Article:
Scientist Charles Darwin once asserted that "a scientific man ought to have no wishes, no affections -- a mere heart of stone." Indeed, his objective take on evolution asserted in The Origin of Species shook the foundations of traditional religion to its core.
Robert Charles Darwin was born in Shrewsbury, England, on February 12, 1809, into a wealthy and highly respected family. His grandfather, Erasmus Darwin, was a doctor and the author of many works, including his well-known Zoonomia, or the Laws of Organic Life, which suggested a theory of evolution. Charles's father, Robert Waring Darwin, was also a prosperous doctor; his mother, Susannah, was the daughter of Josiah Wedgwood, founder of the renowned Wedgwood potteries. The Darwins and the Wedgwoods had close and long-standing relations, and Charles was to marry his cousin, Emma Wedgwood.
In 1825 at age sixteen, Darwin matriculated at Edinburgh University to study medicine. There, his early interest in natural history developed, and he studied particularly crustaceans, sea creatures, and beetles. Nauseated by the sight of blood, however, he decided that medicine was not his vocation, left Edinburgh in 1827 and entered Christ's College, Cambridge University, with no clear sense of possible vocation, theology itself being an option. At Cambridge he became friends with J. S. Henslow, a clergyman who was also professor of botany. Although Darwin was to graduate from Cambridge with a B.A. in theology, he spent much time with Henslow, developing his interest in natural science. It was Henslow who secured a position for Darwin on an exploratory expedition aboard the HMS Beagle.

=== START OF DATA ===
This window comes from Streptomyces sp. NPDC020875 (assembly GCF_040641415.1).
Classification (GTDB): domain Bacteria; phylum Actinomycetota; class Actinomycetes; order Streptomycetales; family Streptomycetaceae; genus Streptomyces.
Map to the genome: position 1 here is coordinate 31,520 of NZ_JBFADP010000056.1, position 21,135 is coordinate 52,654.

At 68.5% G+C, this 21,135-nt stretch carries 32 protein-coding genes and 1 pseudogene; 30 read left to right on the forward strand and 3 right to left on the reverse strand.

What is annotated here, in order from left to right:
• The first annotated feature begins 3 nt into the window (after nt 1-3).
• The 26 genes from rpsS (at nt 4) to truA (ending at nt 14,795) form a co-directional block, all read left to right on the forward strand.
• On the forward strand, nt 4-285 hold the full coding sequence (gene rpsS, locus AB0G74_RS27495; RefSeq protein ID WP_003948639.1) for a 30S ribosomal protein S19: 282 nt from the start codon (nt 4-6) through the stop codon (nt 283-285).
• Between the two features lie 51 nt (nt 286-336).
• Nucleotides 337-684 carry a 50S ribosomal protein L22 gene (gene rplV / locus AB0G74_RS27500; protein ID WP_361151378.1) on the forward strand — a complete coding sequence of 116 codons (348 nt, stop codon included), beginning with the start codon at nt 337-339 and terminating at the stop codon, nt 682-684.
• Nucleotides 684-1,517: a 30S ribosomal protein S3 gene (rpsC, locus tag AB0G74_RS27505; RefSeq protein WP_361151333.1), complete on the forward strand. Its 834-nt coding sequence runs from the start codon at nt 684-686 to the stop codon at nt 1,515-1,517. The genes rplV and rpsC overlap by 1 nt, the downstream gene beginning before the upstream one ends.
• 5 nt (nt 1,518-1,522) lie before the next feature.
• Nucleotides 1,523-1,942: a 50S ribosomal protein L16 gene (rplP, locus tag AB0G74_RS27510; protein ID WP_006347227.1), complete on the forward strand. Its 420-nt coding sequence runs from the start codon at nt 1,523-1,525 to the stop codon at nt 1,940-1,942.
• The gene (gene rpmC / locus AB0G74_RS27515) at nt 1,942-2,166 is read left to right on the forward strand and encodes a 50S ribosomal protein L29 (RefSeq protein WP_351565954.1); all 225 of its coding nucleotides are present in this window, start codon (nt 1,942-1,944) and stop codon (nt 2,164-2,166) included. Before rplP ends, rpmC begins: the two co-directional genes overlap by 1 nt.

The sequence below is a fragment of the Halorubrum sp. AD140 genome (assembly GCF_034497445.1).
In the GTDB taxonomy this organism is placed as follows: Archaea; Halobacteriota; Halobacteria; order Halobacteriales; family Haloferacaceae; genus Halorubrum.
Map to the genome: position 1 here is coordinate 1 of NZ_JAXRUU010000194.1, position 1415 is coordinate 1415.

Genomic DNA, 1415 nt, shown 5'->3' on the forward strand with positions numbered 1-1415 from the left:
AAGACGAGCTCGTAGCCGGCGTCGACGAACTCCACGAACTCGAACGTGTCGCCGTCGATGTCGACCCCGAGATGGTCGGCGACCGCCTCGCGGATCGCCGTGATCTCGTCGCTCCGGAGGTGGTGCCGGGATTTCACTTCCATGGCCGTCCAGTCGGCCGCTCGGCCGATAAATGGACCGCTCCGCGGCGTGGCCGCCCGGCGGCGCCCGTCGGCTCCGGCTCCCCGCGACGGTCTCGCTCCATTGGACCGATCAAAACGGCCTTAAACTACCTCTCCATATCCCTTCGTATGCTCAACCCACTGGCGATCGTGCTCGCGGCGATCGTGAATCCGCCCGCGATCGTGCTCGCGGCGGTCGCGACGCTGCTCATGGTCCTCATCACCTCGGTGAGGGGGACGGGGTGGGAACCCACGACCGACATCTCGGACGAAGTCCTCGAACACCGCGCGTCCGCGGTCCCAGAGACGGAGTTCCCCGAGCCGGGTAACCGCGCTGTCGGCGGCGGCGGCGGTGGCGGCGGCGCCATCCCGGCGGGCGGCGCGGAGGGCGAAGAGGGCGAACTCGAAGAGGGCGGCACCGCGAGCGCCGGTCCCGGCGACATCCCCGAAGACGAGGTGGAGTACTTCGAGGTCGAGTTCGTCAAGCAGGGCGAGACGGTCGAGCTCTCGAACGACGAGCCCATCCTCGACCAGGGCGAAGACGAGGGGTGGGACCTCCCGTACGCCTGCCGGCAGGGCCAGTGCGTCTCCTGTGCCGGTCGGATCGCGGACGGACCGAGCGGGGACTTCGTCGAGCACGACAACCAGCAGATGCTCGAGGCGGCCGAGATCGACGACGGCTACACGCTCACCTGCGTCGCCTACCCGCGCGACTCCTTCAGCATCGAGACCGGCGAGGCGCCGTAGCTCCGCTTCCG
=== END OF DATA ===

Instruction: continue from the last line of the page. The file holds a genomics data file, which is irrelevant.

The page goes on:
In December 1831, the year he graduated from Cambridge, Darwin embarked upon a five-year voyage to Africa and South America, acting as a companion to the captain, Robert Fitzroy. Darwin spent more time in land expeditions than at sea, where he was always seasick, but during the long voyages he continued his collecting and, cramped in his tiny cabin, meticulously wrote up his ideas. Several years after his return, at the time of the birth of his first son, William, Darwin fell ill. It is conjectured that while in South America he had contracted Chagas's disease, but whatever the cause, the effects were debilitating for the rest of Darwin's life.